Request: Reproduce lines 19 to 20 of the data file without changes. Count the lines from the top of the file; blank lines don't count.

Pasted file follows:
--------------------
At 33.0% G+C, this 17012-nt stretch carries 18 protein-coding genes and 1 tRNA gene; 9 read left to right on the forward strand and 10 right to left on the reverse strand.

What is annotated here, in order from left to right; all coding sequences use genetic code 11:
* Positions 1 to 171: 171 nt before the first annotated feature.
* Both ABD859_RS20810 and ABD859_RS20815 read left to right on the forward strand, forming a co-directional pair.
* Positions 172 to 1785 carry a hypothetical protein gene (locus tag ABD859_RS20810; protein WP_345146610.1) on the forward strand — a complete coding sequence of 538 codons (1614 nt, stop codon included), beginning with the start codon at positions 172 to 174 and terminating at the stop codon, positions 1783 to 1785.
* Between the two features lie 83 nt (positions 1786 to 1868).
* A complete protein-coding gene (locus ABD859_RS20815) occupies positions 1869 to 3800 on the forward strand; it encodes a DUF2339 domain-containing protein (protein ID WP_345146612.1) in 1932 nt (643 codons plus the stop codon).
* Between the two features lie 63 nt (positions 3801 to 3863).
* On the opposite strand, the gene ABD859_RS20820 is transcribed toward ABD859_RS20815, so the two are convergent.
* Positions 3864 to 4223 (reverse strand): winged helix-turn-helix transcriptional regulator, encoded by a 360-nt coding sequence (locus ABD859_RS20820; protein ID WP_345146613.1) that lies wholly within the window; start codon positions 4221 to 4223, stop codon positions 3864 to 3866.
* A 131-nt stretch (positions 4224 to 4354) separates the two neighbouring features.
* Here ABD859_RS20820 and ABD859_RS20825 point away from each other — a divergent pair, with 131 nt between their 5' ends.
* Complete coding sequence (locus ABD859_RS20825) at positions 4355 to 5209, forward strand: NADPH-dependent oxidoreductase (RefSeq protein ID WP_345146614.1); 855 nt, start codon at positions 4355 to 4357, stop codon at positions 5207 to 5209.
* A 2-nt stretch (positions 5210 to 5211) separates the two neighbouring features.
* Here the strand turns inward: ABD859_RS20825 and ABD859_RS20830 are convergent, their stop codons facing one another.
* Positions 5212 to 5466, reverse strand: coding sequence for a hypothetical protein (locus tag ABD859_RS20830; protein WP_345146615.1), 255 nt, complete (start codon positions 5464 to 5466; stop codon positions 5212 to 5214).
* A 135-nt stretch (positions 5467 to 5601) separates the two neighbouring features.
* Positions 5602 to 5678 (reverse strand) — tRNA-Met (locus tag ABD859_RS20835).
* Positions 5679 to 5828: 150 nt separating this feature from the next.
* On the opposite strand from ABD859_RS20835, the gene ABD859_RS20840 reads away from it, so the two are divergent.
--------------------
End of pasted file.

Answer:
* Positions 5679 to 5828: 150 nt separating this feature from the next.
* On the opposite strand from ABD859_RS20835, the gene ABD859_RS20840 reads away from it, so the two are divergent.